When boys will be boys, then girls will be garbage.
I don’t remember much from the assault itself, but I do remember the shame. The knot which began in the pit of my stomach, tightening a noose of shame around me until I could hardly breathe. It happened, as nearly all sexual assaults do, in a mentality of “boys will be boys” and a culture which teaches women from a young age that their bodies are the national pastime. They must be small, but not too small. Their voice needs to be quiet, but not too shy. That to be valued is to be thin, is to be quiet, is to smile. Is to not make too many waves. To be all things to all men – be sexy, be hot, but don’t be a slut. They’ll think you’re a slut anyway, depending on what turns them on.
I remember the first time I realized a man’s body could be a weapon, and a woman’s body the scene of a crime.
I remember the tears I cried when I woke up the next day, saw the blood, and realized my body had been the scene of a crime. The crime of being 18 and trusting a boy when he offered me a drink. You see, I didn’t know that while he and his friends were drinking beer, the girls like me were drinking “jungle juice” – grain alcohol mixed with Kool-Aid. I had never been drunk before you see, so I didn’t suspect anything when I felt so terrible after one drink. Just one drink.
I thought he was being a gentleman when he offered to walk me back to my dorm after my new “friends” left me alone at the party. I hadn’t yet learned to be immediately suspicious of men because I didn’t know their bodies could be a weapon used against me.
It wasn’t until a few months later that I even realized you could call what happened to me an assault. A “bad hookup” I’d told the one friend I knew I could trust – the one new friendship already real enough to tell the truth.
When I sat through the campus date rape round table presentation two months too late to help me – I had the first of many of what is now called “triggering episodes”. A lot of people think to be triggered is to be “uncomfortable”. The people who think that have never been triggered. When I was triggered that night by their skit about date rape and how not to use your body like a weapon, and how not to “let” yourself be the scene of the crime – I went back to my dorm and took a shower so hot it burned my skin.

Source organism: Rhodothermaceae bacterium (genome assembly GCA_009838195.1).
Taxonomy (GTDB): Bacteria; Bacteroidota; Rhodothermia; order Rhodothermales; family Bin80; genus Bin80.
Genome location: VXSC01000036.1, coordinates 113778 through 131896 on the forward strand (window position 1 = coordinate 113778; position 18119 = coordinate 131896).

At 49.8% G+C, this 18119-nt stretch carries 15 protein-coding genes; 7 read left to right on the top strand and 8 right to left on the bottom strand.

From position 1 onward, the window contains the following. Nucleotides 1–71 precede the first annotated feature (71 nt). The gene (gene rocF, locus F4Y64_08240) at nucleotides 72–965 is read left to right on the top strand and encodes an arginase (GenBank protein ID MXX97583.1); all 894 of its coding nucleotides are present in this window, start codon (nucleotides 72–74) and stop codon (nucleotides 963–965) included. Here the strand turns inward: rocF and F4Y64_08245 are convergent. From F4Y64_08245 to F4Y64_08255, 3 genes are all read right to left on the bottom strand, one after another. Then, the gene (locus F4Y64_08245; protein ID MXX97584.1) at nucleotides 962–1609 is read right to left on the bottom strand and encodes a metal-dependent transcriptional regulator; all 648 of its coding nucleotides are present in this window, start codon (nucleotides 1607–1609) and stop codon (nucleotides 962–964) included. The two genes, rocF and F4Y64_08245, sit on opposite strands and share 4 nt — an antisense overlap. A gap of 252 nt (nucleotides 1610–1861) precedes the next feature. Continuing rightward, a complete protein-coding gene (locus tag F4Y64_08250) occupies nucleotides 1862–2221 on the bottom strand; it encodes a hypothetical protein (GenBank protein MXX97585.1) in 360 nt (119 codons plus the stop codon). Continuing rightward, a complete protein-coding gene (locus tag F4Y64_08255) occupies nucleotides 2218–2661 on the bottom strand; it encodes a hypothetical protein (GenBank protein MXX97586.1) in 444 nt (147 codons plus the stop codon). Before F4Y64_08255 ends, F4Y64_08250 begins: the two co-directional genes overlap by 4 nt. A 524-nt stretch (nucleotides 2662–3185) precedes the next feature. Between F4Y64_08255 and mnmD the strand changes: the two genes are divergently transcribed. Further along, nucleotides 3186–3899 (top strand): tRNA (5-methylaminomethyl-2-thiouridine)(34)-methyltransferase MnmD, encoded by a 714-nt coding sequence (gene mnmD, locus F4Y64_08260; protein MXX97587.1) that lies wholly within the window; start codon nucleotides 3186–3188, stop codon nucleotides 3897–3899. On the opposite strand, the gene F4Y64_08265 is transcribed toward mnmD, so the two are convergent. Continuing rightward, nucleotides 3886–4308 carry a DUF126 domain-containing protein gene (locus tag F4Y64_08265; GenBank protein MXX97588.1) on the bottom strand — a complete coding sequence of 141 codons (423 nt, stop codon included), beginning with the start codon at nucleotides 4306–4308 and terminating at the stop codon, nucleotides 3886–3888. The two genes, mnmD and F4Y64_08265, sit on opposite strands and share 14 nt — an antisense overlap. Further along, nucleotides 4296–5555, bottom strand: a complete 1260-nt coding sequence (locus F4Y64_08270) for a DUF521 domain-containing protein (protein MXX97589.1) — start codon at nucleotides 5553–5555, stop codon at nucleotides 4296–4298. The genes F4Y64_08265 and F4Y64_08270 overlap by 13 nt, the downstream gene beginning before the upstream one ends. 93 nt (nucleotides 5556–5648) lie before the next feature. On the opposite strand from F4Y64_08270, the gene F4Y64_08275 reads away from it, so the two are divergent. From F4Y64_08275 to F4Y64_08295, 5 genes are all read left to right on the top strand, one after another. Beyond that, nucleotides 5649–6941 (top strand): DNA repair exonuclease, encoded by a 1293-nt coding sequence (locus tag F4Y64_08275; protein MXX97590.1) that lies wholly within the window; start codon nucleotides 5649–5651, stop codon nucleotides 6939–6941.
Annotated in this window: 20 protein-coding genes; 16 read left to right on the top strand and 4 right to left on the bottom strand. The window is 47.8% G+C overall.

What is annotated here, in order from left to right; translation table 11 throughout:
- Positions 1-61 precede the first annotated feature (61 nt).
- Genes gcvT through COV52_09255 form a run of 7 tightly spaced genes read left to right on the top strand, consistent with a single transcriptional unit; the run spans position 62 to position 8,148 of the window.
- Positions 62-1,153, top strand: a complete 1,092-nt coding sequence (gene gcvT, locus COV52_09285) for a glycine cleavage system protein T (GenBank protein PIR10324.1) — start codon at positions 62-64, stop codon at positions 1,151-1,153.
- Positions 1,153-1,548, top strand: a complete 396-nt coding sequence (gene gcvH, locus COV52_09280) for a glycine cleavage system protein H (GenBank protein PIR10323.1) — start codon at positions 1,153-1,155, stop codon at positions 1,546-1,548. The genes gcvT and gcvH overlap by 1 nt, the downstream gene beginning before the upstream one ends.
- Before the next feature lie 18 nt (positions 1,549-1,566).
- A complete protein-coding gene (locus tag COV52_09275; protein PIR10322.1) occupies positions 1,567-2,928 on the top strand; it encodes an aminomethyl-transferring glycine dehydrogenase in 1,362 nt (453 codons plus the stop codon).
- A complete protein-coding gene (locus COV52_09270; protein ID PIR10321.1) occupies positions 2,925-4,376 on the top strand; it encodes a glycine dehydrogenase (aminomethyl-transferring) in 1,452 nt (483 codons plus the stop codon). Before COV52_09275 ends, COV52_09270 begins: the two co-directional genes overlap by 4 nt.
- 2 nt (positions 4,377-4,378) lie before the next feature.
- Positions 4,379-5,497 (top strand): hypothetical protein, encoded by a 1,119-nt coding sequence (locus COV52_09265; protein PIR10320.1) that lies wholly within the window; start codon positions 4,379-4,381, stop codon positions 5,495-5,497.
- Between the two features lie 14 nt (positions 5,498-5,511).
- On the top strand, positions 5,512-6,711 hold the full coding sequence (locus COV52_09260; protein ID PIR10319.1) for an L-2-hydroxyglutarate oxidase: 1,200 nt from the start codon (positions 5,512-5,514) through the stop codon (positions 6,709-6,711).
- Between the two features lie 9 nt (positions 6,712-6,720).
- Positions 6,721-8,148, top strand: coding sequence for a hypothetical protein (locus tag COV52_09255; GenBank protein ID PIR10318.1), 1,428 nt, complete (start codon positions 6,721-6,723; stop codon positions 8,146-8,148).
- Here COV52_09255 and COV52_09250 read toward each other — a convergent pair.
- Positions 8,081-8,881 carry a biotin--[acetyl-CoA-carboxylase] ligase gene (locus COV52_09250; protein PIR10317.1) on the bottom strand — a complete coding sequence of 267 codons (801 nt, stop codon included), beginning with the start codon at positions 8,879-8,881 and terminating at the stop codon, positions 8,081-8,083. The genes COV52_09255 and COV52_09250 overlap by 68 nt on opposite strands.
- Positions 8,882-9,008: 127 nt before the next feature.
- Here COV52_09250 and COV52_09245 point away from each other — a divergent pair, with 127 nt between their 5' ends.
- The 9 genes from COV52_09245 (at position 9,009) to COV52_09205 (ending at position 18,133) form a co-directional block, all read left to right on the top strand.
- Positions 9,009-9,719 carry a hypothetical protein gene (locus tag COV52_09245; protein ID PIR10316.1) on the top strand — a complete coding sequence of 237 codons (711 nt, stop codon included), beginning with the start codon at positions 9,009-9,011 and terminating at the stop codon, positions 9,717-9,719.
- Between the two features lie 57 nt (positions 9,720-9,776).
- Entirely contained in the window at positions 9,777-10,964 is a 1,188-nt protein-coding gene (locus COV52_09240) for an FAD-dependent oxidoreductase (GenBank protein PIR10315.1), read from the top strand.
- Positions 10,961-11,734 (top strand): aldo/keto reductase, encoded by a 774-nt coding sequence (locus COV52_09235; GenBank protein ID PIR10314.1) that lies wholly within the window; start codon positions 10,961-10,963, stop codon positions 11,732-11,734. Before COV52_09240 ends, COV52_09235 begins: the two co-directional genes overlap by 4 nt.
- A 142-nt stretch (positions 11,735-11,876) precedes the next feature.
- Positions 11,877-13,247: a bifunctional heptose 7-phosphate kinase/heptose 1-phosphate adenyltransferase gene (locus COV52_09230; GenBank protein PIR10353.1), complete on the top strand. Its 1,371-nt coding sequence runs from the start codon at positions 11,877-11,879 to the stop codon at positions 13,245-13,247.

Then, I spent the next 3 days with a tight knot of fear, anxiety, and pain coiled inside me. I had flashbacks to the scattered bits and pieces I recalled from my assault as I climbed back into the bed where I was the scene of the crime.
Over the 17 years since that night, I’ve healed in many ways, and those triggering moments are fewer and fewer (though I always, always scan a book or movie and if there’s any suggestion that a rape will take place, I usually skip it – after learning the hard way one too many times).
All of this is to say that I have been triggered over and over during the last two years, by none other than the President of the United States, and now the behaviors of a man who is asking for a lifetime appointment to the highest court in our nation. Reading the President’s words about women, about the particular things he has done to women – causes that knot of shame, pain, and fear to rise, unbidden.